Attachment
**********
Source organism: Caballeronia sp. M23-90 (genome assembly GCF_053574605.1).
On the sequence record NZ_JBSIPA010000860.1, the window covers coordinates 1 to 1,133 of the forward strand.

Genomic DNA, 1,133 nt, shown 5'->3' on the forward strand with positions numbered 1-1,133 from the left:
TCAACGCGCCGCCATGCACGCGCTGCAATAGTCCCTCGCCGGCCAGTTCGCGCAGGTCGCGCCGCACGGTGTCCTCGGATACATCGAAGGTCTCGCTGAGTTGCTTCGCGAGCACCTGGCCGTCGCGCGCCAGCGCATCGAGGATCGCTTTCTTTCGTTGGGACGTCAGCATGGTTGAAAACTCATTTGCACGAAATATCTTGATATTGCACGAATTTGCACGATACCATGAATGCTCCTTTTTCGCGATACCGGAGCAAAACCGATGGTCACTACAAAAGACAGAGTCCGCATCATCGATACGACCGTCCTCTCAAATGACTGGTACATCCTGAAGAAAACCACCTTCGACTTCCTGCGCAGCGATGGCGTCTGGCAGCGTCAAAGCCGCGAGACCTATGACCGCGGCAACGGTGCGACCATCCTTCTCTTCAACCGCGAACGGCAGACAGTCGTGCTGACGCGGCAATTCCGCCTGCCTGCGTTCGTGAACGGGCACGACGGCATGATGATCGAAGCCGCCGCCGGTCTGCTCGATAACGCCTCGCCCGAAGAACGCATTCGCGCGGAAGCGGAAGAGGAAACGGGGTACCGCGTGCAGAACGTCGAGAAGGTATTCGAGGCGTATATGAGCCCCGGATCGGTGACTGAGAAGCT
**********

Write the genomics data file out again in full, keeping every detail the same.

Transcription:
Source organism: Caballeronia sp. M23-90 (genome assembly GCF_053574605.1).
On the sequence record NZ_JBSIPA010000860.1, the window covers coordinates 1 to 1,133 of the forward strand.

Genomic DNA, 1,133 nt, shown 5'->3' on the forward strand with positions numbered 1-1,133 from the left:
TCAACGCGCCGCCATGCACGCGCTGCAATAGTCCCTCGCCGGCCAGTTCGCGCAGGTCGCGCCGCACGGTGTCCTCGGATACATCGAAGGTCTCGCTGAGTTGCTTCGCGAGCACCTGGCCGTCGCGCGCCAGCGCATCGAGGATCGCTTTCTTTCGTTGGGACGTCAGCATGGTTGAAAACTCATTTGCACGAAATATCTTGATATTGCACGAATTTGCACGATACCATGAATGCTCCTTTTTCGCGATACCGGAGCAAAACCGATGGTCACTACAAAAGACAGAGTCCGCATCATCGATACGACCGTCCTCTCAAATGACTGGTACATCCTGAAGAAAACCACCTTCGACTTCCTGCGCAGCGATGGCGTCTGGCAGCGTCAAAGCCGCGAGACCTATGACCGCGGCAACGGTGCGACCATCCTTCTCTTCAACCGCGAACGGCAGACAGTCGTGCTGACGCGGCAATTCCGCCTGCCTGCGTTCGTGAACGGGCACGACGGCATGATGATCGAAGCCGCCGCCGGTCTGCTCGATAACGCCTCGCCCGAAGAACGCATTCGCGCGGAAGCGGAAGAGGAAACGGGGTACCGCGTGCAGAACGTCGAGAAGGTATTCGAGGCGTATATGAGCCCCGGATCGGTGACTGAGAAGCT